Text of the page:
Today I’m here to sell books—not mine but books by other SF writers you know. Books available from online booksellers built by and for the SF community. This is essentially a commercial for a purely SFnal book-buying ecosystem: books by SF writers, published by SF writers, and sold by SF writers, with as much of the proceeds as humanly possible going to the creators. You can buy—without DRM—novels and short stories, collections and anthologies and magazines, stuff that you might actually want to read, and read anywhere, on any device.
Queen of this trio of innovative booksellers is Book View Cafe. BVC is a publishing collective initially formed in 2008 around a core group of SF writers who wanted to use the internet to sell their work. Six years later, they have a spiffy website with a daily blog and a formidable catalogue, both new and back-list. They sell in many formats—EPUB and MOBI, of course, but also a few in PDF, and a handful as audio and/or paper (these two last mainly, I think, through third-party retailers).
Book View Cafe is where you’ll find Nebula- and Hugo-winning novels and stories by Vonda N. McIntyre. She does much of the coding that makes the books you buy render beautifully, and she’ll be a Guest of Honour at next year’s Worldcon. I’ve been a fan of her work since reading The Exile Waiting, then Dreamsnake, then Superluminal. (Even her Star Trek novels are good.) Her Nebula-winning The Moon and the Sun will be a film starring Pierce Brosnan, Bingbing Fan, Kaya Scodilario, and William Hurt next year.
There’s a new blog post up on BVC every day. One of the bloggers—who, like McIntyre, is one of the collective’s founders—is Ursula K. le Guin. No doubt you’re familiar with her stories (novels such as The Left Hand of Darkness and the Earthsea trilogy; shorter work like “The Ones Who Walk Away from Omelas”) but you might be less familiar with her non-fiction. Le Guin is never afraid to say what must be said, often with compassion, sometimes with scathing wit. I still grin when I think about her review in the Guardian of Margaret Atwood’s The Year of the Flood, more particularly her opinion of Atwood’s squirming away from the Science Fiction label.
Book View Cafe is where Linda Nagata publishes her novels, new and old. Try The Bohr Maker or her recent, Nebula-nominated Red: First Light. This is hard SF, military SF, and a bloody good read. I enjoyed it immensely.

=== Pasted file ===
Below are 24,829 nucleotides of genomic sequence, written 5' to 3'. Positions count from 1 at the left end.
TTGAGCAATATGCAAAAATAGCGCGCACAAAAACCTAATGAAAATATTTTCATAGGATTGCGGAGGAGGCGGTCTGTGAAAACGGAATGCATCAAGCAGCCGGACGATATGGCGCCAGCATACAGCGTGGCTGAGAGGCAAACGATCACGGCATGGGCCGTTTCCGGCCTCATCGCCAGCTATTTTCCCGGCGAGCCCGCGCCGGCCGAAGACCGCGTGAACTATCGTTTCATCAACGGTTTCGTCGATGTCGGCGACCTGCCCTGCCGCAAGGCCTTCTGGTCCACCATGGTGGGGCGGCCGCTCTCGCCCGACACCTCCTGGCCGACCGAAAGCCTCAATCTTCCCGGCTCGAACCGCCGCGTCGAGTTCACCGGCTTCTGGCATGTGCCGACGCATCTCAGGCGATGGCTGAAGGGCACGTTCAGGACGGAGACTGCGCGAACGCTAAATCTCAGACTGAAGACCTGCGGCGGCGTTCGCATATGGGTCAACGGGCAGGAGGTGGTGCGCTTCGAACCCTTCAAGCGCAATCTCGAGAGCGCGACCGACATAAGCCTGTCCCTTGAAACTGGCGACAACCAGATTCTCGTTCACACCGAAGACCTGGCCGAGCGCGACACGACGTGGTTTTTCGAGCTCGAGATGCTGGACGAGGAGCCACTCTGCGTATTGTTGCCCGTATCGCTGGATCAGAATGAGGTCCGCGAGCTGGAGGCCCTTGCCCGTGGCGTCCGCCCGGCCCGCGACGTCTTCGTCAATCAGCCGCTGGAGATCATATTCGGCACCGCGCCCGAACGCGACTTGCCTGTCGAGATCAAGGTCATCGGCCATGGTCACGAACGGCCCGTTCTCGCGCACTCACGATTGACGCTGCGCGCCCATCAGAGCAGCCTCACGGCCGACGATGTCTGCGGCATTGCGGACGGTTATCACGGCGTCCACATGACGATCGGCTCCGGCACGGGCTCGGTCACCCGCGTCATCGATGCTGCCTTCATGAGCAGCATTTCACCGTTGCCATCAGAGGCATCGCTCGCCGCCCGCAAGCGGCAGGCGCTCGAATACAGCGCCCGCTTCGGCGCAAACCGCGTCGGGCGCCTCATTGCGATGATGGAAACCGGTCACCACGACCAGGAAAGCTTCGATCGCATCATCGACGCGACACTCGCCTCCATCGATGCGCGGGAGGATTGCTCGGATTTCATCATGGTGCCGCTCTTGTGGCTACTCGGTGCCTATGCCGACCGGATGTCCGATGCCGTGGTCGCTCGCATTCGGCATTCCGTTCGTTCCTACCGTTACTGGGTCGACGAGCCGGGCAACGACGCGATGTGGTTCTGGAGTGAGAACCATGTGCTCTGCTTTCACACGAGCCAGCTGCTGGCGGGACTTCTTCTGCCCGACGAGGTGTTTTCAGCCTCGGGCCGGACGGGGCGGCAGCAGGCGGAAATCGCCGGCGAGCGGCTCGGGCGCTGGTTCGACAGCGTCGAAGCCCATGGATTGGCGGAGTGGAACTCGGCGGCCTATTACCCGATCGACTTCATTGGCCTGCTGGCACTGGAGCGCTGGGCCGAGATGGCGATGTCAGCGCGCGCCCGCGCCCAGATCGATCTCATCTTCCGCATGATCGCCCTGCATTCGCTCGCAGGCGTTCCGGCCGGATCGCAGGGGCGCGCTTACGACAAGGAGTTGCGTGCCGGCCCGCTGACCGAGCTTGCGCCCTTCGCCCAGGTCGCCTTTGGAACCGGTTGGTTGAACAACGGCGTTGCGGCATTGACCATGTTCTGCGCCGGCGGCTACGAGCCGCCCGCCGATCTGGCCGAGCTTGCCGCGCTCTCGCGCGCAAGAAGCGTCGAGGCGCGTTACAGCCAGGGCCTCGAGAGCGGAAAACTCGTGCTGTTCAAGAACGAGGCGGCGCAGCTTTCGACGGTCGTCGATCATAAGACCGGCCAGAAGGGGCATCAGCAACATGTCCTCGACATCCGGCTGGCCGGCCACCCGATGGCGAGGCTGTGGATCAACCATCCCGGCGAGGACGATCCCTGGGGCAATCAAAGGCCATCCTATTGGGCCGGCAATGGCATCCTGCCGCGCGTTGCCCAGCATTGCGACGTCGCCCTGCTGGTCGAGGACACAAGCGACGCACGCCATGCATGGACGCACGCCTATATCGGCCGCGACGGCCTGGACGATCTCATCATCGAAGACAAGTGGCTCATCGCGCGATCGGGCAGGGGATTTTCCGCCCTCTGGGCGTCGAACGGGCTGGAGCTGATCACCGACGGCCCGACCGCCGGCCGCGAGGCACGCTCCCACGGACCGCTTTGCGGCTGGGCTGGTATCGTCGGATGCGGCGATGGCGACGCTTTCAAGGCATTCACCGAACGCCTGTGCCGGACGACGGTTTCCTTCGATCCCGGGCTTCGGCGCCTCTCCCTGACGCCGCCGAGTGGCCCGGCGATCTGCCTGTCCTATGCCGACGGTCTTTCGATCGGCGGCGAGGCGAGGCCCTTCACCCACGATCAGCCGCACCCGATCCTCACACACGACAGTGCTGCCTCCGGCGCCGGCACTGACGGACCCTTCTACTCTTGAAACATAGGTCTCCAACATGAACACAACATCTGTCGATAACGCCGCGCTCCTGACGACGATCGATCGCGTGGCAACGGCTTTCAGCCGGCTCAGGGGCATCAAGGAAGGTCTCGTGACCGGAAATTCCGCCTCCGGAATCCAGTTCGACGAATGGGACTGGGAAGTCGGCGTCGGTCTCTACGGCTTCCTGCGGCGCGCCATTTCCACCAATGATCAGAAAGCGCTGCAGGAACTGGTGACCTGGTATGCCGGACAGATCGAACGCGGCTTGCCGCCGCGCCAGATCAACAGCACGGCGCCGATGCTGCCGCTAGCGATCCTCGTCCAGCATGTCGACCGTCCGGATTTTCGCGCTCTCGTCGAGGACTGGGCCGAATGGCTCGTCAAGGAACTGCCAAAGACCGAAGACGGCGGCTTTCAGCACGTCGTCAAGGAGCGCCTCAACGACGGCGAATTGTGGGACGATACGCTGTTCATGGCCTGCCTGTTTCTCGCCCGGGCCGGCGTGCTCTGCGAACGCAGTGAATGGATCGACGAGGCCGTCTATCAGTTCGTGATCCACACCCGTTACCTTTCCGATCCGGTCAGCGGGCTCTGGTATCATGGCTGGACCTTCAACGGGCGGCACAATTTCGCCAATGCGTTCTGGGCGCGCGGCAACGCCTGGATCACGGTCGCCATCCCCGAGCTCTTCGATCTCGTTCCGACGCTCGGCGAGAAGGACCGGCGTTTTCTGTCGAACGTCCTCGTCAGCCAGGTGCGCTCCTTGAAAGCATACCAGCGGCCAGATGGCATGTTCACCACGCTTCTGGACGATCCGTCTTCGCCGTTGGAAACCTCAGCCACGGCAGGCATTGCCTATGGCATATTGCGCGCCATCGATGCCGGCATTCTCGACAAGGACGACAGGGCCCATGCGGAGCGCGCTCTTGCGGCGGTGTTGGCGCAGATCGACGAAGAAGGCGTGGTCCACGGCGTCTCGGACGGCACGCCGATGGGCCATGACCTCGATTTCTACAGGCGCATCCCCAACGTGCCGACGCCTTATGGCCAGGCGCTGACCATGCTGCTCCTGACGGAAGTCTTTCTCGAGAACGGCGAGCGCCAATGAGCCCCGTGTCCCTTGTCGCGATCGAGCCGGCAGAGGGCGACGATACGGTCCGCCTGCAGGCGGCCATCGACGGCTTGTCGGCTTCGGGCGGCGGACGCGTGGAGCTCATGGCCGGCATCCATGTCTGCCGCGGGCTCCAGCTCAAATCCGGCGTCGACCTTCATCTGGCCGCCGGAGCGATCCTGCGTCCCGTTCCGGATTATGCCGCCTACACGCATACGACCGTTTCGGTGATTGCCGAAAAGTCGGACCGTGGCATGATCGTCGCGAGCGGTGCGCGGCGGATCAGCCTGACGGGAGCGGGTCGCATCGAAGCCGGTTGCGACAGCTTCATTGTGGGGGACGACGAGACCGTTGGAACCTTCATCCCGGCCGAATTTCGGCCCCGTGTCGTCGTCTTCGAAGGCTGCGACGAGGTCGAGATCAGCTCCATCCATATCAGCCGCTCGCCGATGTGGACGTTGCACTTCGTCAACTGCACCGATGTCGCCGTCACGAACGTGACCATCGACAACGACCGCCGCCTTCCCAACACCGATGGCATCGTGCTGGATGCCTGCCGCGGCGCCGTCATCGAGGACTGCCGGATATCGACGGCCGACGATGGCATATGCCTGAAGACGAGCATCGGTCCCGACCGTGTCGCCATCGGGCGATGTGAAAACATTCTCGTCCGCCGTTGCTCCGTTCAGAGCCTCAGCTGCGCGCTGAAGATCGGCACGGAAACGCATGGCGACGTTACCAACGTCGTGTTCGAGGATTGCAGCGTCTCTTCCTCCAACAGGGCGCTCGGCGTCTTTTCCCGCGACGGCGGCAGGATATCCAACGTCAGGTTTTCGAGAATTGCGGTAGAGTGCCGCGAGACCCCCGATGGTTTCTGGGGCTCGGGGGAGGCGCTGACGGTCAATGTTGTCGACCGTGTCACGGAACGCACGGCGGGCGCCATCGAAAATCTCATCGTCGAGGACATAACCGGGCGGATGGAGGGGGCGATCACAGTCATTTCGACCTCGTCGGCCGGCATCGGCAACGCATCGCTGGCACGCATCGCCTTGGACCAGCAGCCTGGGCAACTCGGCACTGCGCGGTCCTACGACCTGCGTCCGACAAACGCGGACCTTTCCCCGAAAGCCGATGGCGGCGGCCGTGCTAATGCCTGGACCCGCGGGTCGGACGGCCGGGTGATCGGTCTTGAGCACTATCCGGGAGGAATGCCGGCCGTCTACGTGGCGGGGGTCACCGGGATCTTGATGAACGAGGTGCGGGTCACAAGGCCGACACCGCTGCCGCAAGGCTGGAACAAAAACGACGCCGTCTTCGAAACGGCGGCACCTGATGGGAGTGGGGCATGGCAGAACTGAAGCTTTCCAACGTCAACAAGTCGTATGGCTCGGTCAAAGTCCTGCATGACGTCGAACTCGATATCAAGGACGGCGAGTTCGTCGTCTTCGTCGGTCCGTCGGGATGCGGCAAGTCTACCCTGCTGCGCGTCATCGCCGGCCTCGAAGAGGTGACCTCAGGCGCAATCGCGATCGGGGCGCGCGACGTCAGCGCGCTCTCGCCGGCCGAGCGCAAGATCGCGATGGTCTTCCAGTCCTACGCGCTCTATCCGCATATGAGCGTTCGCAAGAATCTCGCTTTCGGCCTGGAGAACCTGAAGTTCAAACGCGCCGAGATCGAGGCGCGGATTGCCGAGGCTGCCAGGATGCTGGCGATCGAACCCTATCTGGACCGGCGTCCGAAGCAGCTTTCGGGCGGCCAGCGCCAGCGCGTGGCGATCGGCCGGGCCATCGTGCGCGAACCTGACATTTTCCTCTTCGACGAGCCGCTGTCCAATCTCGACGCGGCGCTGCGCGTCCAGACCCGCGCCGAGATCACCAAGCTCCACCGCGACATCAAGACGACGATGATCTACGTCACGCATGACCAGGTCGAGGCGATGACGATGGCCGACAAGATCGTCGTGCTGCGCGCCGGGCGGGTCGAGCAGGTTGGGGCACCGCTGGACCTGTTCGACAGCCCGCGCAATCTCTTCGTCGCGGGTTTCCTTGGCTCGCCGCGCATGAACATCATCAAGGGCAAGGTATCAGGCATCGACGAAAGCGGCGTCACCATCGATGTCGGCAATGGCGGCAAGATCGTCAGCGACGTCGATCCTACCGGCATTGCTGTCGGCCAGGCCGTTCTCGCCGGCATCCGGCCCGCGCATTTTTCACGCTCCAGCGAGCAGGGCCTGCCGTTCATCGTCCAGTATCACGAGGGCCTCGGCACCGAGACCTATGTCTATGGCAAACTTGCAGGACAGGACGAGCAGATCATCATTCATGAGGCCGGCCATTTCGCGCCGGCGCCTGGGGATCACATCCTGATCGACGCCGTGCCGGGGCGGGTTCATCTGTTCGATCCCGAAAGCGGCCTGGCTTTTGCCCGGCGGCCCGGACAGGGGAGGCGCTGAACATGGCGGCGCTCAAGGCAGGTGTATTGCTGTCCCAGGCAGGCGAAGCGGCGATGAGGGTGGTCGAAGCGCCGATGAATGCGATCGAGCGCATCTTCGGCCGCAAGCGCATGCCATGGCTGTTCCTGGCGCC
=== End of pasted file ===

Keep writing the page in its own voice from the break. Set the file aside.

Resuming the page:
As I’ve said, Book View Cafe began with SF writers but now they also sell historical, romance, and mainstream fiction. In the US you can find their books in your local library thanks to a clever deal with Overdrive. About 95% of their revenues go directly to authors. For more info than I could possibly give you here, see their FAQ. I think you might be particularly interested in how the collective works. And buy a book while you’re there; they’re not expensive.
I’m also inordinately fond of Wizards Tower Books, the sales arm of Wizards’ Tower Press. Formed by Hugo Award-winning fan Cheryl Morgan four years ago to sell both the books of other independent presses and their own WTP list, they’ve lately had a rethink and are now selling only their own books. Their list is small and interesting, with writers such as Lyda Morehouse and Ben Jeapes. Again, they’re available DRM-free, in just about any format. And you don’t have to choose which one: you get all formats included in one low price. For multi-platform folk, this is a great deal. The storefront is a bit sparse at the moment, as it’s just reopened, but I have no doubt this will change. Meanwhile, go take a look and see if there’s anything you fancy.
And finally there’s Weightless Books. This is the one with, possibly, the most varied selection. They have books by Kelley Eskridge, my wife: her novel, Solitaire, and the truly amazing collection, Dangerous Space. (Yes, of course I’m biased. I’m her wife. But take my word for it: if you want your conceptions about gender forcibly rearranged and your heart squeezed by truly fine fiction, then this is the collection for you.) They have work by another Kelly, Kelly Link. Lin’s husband, Gavin Grant, founded Weightless (and runs it with Michael J DeLuca) to sell Small Beer Press books. The works they sell now number in the zillions (it’s a technical term), work by everyone from Kelley to Kelly to Peter Dickinson to Lavie Tidhar, as well as anthologies such as Rich Horton’s The Year’s Best, and magazines like Lightspeed and Clarkesworld. All in a variety of formats and DRM-free. You can read them on anything, anywhere, anytime.
These three online book shops—Book View Cafe, Wizard’s Tower Books, and Weightless—are all worth your time. And money. They are enterprises built by SF readers and writers for SF readers and writers. The money stays in the community and supports the creation of more good books. Go buy something.